The writings of some foreign authors are also occasionally cited ; particularly the Notabilia of Roccus, and the treatises of Pothier and Emerigon. The Notabilia of Roccus are an abstract of the most useful points contained in the works of earlier authors, and in the digest and code of Justinian. Where this author is cited generally
the reference is to the Notabilia de Navibus et Naulo. The treatises of Pothier are remarkable for the accuracy of the principles contained in them, the perspicuity of their arrangement, and the elegance of their style. The treatise of Eme. rigon is peculiarly valuable for its extent of learned research, and the numerous and apt citations of the texts of the Civil Law and of the Marine Ordinances, the opinions of former writers, and the adjudications of the courts of Justice of his own country, which are to be found in every part of it.
It should be observed, however, not only of all these treatises, but also of the Civil law, and the Ordinances, without excepting even the Ordi. nance of Oleron (which, being considered as the edict of an English Prince, has been received with peculiar attention in the Court of Admiral. ty), that they have not the binding force or au. thority of law in this country; and that they are here quoted, sometimes to illustrate principles generally admitted and received; sometimes to shew the opinion of learned persons, and the rule adopted in maritime nations upon points not hitherto settled by the authority of our own law ; and at other times to furnish information, that may be useful in our commercial intercourse with
foreigihe compositio arrange anions of Conerefore
In the composition of this treatise my object has been rather to arrange and illustrate principles, than to collect the decisions of Courts or the Acts of the legislature. The cases therefore are, with a few exceptions, stated in a concise manner; and the clauses of Acts of Parliament are abridged, whenever an abridgement seemed likely to to be as satisfactory to ihe reader as a transcript. Of the institutions of written law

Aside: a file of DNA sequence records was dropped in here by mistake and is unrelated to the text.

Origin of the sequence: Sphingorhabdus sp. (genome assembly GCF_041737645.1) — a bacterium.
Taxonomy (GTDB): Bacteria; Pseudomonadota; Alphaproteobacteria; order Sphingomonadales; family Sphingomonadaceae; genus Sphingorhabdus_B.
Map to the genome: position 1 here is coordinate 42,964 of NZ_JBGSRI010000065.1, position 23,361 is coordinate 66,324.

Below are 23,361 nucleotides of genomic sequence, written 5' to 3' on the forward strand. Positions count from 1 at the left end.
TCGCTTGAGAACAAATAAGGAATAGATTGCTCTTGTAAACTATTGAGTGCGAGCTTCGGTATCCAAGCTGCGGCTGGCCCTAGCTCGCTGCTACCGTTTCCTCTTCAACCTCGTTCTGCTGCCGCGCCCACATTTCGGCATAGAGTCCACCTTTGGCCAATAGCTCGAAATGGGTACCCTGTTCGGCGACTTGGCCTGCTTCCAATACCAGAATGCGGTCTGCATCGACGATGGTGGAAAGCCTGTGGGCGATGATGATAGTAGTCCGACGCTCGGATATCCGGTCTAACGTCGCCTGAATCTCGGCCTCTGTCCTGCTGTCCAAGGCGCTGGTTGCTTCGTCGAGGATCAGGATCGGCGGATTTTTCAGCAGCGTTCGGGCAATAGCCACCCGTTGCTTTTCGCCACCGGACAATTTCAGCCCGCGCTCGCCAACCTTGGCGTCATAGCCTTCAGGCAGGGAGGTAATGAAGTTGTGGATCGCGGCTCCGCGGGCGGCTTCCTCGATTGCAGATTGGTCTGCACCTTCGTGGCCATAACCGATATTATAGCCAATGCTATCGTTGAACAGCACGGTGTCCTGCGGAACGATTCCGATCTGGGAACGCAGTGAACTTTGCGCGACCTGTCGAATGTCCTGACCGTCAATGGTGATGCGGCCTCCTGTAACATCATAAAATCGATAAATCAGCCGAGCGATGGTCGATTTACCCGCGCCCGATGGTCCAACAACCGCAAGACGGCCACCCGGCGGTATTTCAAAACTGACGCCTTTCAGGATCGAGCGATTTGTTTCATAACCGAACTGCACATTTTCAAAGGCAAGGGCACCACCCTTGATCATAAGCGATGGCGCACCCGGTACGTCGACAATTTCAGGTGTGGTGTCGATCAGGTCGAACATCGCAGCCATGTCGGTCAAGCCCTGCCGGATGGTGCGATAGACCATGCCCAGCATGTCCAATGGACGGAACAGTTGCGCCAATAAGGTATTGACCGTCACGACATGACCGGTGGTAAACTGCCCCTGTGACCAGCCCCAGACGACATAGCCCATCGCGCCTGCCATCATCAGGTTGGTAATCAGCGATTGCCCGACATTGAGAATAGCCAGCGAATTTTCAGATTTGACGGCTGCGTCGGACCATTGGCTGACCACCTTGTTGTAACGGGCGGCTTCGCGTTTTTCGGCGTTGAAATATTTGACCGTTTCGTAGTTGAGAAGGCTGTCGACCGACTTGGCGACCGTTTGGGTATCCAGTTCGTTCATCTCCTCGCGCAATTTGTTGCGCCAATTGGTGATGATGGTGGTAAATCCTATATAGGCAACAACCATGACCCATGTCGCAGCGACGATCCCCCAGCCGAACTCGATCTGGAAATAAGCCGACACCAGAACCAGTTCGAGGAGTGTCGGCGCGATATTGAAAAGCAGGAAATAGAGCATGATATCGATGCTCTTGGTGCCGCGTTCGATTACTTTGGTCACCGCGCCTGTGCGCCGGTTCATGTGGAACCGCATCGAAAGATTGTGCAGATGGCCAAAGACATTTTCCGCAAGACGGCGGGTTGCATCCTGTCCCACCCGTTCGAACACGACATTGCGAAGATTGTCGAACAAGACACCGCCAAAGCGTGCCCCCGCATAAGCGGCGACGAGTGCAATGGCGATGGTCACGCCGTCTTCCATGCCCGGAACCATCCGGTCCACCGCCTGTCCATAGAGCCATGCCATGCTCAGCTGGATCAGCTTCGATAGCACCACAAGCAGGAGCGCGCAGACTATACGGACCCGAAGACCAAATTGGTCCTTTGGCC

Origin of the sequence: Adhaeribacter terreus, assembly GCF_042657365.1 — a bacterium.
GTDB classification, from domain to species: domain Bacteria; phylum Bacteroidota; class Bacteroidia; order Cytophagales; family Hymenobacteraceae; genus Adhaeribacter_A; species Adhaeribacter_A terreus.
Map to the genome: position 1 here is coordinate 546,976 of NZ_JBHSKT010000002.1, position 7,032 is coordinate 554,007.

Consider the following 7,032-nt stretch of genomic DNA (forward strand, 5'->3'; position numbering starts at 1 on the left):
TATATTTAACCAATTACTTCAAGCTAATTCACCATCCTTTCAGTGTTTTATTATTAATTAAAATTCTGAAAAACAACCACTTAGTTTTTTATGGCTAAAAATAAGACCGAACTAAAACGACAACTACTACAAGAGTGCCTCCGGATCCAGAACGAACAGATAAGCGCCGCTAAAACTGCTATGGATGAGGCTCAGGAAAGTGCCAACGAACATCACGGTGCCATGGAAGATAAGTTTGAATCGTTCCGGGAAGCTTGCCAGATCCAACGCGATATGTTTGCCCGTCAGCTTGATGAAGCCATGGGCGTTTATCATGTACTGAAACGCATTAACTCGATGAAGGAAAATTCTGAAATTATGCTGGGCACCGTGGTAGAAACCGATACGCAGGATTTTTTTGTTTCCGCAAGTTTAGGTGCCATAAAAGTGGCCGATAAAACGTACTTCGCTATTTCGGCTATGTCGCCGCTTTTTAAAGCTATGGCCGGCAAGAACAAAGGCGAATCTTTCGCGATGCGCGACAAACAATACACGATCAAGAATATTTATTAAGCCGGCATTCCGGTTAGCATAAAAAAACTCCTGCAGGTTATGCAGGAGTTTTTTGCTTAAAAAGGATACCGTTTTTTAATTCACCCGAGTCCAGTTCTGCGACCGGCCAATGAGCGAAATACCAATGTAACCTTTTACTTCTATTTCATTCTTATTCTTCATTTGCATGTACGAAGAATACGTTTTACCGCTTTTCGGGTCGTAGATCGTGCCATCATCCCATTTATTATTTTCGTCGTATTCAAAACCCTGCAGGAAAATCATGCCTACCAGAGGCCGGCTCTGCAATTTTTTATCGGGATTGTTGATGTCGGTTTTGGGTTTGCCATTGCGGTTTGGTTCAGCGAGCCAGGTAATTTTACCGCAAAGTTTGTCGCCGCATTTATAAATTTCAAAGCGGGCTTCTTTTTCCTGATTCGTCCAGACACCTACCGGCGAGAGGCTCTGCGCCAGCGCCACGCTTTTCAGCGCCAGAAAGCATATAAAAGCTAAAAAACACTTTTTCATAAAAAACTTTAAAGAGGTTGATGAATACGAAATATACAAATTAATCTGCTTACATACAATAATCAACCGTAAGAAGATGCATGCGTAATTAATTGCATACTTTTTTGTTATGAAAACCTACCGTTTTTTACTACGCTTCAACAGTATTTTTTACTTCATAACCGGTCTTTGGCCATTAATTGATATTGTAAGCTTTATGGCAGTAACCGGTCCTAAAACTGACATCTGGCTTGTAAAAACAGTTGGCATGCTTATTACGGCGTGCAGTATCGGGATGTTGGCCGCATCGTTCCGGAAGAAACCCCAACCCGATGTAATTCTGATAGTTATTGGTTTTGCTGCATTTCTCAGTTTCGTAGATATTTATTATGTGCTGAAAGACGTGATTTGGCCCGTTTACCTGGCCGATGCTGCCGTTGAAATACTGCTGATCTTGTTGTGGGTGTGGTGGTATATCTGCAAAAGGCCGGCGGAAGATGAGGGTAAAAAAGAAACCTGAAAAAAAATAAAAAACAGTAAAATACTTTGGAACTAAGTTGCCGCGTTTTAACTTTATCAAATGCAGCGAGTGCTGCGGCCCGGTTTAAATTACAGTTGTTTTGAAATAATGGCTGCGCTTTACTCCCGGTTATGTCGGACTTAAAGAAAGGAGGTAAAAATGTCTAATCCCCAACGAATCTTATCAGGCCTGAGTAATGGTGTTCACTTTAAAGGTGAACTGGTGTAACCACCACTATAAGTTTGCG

the precise words are often necessary to a right understanding of the intention of the lawgiver. I should have saved myself much both of time and labour, if I had copied more and abridged less.
There are few reported decisions of our Courts of Justice, from which some useful principle may not be extracted ; and I have therefore searched the books of reports with much assiduity. Ney. ertheless I am apprehensive that some valuable cases may have escaped my attention; and I shall feel myself greatly indebted to any one who will point out to me such omissions of this kind, as may fall under his notice, or acquaint me with any other defects or errors, that he may observe.
Relying on the kindness of those, who may peruse the book with a friendly disposition to its author, and the candor of those, who may look into it for the sake of information alone, I now offer it to the Public, and to the Profession of which I am a member, with a sincere desire that it may be found useful to both.
Inner Temple, Jan. 25th, 1802.